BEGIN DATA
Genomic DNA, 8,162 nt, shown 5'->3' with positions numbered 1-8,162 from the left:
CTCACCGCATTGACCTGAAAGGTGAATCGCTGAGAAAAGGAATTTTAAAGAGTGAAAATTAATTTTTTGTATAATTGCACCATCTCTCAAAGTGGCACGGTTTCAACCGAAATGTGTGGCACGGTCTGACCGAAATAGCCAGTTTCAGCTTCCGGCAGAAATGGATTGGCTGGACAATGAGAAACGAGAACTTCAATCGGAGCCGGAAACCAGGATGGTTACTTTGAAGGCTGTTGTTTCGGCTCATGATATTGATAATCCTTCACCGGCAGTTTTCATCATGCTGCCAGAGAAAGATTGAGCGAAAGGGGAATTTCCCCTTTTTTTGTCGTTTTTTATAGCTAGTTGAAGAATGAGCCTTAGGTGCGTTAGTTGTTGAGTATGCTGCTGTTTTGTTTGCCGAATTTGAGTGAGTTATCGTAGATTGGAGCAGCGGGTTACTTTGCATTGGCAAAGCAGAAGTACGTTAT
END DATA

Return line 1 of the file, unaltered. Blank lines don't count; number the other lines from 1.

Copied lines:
Genomic DNA, 8,162 nt, shown 5'->3' with positions numbered 1-8,162 from the left: